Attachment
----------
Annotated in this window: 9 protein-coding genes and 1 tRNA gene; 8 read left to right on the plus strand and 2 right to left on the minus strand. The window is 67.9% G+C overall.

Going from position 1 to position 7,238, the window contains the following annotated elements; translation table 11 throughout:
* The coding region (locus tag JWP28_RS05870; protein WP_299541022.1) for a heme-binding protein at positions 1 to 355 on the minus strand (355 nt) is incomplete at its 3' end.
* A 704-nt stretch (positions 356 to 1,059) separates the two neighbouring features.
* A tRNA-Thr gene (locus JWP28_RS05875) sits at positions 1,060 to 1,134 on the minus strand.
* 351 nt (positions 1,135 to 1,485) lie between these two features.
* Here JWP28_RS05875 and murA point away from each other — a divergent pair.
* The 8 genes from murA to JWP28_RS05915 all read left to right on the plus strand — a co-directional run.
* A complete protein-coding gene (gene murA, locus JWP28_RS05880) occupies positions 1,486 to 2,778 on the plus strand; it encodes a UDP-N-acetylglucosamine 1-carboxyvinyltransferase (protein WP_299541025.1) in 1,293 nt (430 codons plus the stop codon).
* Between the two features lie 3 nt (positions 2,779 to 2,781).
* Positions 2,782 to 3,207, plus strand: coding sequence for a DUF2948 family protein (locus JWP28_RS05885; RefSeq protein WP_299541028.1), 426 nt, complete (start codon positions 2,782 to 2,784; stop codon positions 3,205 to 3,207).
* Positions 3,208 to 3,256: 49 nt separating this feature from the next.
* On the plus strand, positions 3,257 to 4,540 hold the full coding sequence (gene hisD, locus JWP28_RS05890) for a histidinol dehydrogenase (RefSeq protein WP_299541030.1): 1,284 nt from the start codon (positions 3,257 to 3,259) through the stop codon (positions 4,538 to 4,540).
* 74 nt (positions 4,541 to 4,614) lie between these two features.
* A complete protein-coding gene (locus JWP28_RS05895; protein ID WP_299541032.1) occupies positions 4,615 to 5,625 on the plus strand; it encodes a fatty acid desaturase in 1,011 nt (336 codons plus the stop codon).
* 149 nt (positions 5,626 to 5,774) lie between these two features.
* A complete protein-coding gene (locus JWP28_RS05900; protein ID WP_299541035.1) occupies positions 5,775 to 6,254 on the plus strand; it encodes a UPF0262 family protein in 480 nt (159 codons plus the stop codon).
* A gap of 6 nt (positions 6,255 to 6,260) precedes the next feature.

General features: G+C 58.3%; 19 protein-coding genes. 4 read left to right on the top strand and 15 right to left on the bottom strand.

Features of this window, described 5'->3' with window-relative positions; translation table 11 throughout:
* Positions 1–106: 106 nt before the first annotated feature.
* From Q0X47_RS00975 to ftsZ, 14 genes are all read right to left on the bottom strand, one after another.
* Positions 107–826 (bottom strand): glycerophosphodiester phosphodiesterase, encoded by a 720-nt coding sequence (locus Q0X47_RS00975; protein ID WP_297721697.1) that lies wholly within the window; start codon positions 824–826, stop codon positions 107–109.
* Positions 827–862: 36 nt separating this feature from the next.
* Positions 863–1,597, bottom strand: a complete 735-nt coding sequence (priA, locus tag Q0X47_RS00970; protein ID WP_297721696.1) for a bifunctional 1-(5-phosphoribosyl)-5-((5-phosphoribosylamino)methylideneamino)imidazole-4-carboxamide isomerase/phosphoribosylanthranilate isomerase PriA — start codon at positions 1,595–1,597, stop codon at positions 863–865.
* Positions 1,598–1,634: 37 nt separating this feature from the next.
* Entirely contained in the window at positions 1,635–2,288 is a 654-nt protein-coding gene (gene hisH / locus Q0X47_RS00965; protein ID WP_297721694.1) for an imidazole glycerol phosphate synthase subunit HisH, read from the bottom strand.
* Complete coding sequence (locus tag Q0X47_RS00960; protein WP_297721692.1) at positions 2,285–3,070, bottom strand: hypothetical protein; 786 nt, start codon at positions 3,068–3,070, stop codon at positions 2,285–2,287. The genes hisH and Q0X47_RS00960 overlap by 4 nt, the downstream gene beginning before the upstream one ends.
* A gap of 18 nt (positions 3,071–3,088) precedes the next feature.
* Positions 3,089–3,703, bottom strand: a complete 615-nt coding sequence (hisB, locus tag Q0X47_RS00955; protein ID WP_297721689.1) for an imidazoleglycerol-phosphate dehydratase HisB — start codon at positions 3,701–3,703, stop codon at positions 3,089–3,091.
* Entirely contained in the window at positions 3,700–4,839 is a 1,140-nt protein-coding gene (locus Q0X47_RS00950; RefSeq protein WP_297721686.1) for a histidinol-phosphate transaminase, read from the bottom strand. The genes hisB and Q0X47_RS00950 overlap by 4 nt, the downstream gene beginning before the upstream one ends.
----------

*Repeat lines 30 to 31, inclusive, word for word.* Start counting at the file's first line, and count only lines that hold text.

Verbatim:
* Positions 3,089–3,703, bottom strand: a complete 615-nt coding sequence (hisB, locus tag Q0X47_RS00955; protein ID WP_297721689.1) for an imidazoleglycerol-phosphate dehydratase HisB — start codon at positions 3,701–3,703, stop codon at positions 3,089–3,091.
* Entirely contained in the window at positions 3,700–4,839 is a 1,140-nt protein-coding gene (locus Q0X47_RS00950; RefSeq protein WP_297721686.1) for a histidinol-phosphate transaminase, read from the bottom strand. The genes hisB and Q0X47_RS00950 overlap by 4 nt, the downstream gene beginning before the upstream one ends.